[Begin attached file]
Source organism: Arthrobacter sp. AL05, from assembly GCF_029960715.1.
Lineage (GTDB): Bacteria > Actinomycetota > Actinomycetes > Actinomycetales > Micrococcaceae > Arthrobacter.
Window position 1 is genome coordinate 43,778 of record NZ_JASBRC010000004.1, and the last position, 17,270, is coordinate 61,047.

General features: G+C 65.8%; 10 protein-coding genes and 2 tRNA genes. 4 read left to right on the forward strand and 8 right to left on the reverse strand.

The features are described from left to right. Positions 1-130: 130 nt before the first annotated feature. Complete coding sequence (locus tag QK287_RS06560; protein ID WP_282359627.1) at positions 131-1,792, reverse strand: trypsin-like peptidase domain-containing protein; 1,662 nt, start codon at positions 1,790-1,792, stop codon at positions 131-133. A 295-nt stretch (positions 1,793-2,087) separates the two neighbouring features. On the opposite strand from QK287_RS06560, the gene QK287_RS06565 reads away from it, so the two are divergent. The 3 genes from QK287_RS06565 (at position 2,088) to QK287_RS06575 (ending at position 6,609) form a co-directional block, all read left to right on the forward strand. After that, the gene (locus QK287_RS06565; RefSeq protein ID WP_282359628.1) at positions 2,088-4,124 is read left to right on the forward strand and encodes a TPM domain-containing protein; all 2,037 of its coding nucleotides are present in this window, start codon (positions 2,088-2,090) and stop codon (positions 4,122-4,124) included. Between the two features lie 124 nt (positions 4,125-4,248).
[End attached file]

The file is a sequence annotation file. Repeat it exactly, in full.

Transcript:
Source organism: Arthrobacter sp. AL05, from assembly GCF_029960715.1.
Lineage (GTDB): Bacteria > Actinomycetota > Actinomycetes > Actinomycetales > Micrococcaceae > Arthrobacter.
Window position 1 is genome coordinate 43,778 of record NZ_JASBRC010000004.1, and the last position, 17,270, is coordinate 61,047.

General features: G+C 65.8%; 10 protein-coding genes and 2 tRNA genes. 4 read left to right on the forward strand and 8 right to left on the reverse strand.

The features are described from left to right. Positions 1-130: 130 nt before the first annotated feature. Complete coding sequence (locus tag QK287_RS06560; protein ID WP_282359627.1) at positions 131-1,792, reverse strand: trypsin-like peptidase domain-containing protein; 1,662 nt, start codon at positions 1,790-1,792, stop codon at positions 131-133. A 295-nt stretch (positions 1,793-2,087) separates the two neighbouring features. On the opposite strand from QK287_RS06560, the gene QK287_RS06565 reads away from it, so the two are divergent. The 3 genes from QK287_RS06565 (at position 2,088) to QK287_RS06575 (ending at position 6,609) form a co-directional block, all read left to right on the forward strand. After that, the gene (locus QK287_RS06565; RefSeq protein ID WP_282359628.1) at positions 2,088-4,124 is read left to right on the forward strand and encodes a TPM domain-containing protein; all 2,037 of its coding nucleotides are present in this window, start codon (positions 2,088-2,090) and stop codon (positions 4,122-4,124) included. Between the two features lie 124 nt (positions 4,125-4,248).